How To Pass The Early Childhood MTELJanuary 5, 2022 2022-01-05 7:37
How To Pass The Early Childhood MTEL
How To Pass The Early Childhood MTEL
ETI has been preparing students for this particular MTEL since the early 2000s. My Communication and Literacy students from our first few years (we started in 1999) asked me for help with the Early Childhood MTEL (among others). I refused at first—I work with high school students, but after they convinced me that the test focused on academic content and not “how to teach little kids,” I read up on it and started more programs.
Early Childhood MTEL Basics
Most test takers find the Early Childhood MTEL to be quite difficult. The test covers many subjects—math, science, history, and English for starters. They pile on child development, childhood disorders, developmental theories, and special education. Within those subjects are numerous subtopics such as biology, physics, US history, grammar, punctuation, authors, literary devices, and parts of speech, etc., etc. These subtopics are further divided into dozens or even scores of other topics. It’s not necessarily the content itself that makes this exam hard; the questions are fairly straightforward for their content area. A biology question, for example, will be on a basic biology concept. What makes this exam so difficult is the amount of content it covers. The breadth of information that is covered is mind-numbing.
So, given the task at hand, what should you do to prepare for this gargantuan exam? Whatever you decide, take it as soon as you can. The exam is changing in the summer of 2022, and we don’t know much about the revision.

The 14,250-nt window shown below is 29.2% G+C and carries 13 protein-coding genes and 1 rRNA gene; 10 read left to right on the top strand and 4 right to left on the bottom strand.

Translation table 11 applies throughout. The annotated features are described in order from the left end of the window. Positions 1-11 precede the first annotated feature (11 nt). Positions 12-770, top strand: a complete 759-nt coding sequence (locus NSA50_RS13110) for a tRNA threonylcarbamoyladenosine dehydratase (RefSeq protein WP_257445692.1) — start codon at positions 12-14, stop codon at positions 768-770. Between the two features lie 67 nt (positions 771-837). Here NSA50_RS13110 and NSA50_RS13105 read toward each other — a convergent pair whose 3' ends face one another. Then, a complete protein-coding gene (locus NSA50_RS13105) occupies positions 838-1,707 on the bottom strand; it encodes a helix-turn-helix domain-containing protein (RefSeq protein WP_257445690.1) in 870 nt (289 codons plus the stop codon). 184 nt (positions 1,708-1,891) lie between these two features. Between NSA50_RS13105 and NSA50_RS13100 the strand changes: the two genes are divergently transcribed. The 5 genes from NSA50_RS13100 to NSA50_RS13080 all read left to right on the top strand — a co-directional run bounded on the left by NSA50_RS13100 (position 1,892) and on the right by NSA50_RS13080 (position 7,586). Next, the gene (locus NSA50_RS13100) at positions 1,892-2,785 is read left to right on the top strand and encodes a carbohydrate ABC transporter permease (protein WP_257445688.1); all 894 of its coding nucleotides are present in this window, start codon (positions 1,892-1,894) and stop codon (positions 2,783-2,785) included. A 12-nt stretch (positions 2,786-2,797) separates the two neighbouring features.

If you have a good and solid fund of knowledge, you can probably review the test-information booklet for the exam and review the topics you need to brush-up on. Use the online practice exam for a good idea about the content, level, and wording of the questions. Don’t use other sites’ materials as they do not represent what you will see on test day. Use the genuine materials from the DESE/Pearson website.
To review, use the Everything You Need to Know About _________ Homework series by Zeman and Kelley that are published by Scholastic. I recommend the American History, World History, Science, and Geography titles to my students. While they don’t always have the depth of material you need, they are an excellent review, very approachable, and cover most of the content you need. You can supplement your studying with any Internet resources, Brain Pop, videos, etc., on any topics necessary.
Most published “MTEL prep” books and Internet resources are not worth wasting your time on. In my and my 1000s of students’ experience, they are simply not work wasting your time or money on. I know a publisher of one of these series who has a book written for one state’s teachers’ exams, and the title is changed—not the content—for all other states with similar exams; many “MTEL” materials were not actually designed for the MTEL.
If you don’t have a good fund of knowledge, never really learned the material when you were in school, or are SLD, ESL, etc., you might want to find a good preparation course. My advice would be to thoroughly look at the websites of the prep companies and see if the teaching style and program is a good fit for you. I do not recommend “boot camp” style programs. There is simply too much information to absorb it all in a day or over a weekend. I have run a few in the past, but I just don’t think they work. They are easy, quick paydays, but they are not fair to students. Those who do well in these programs most likely could have self-studied and been fine taking the exam.
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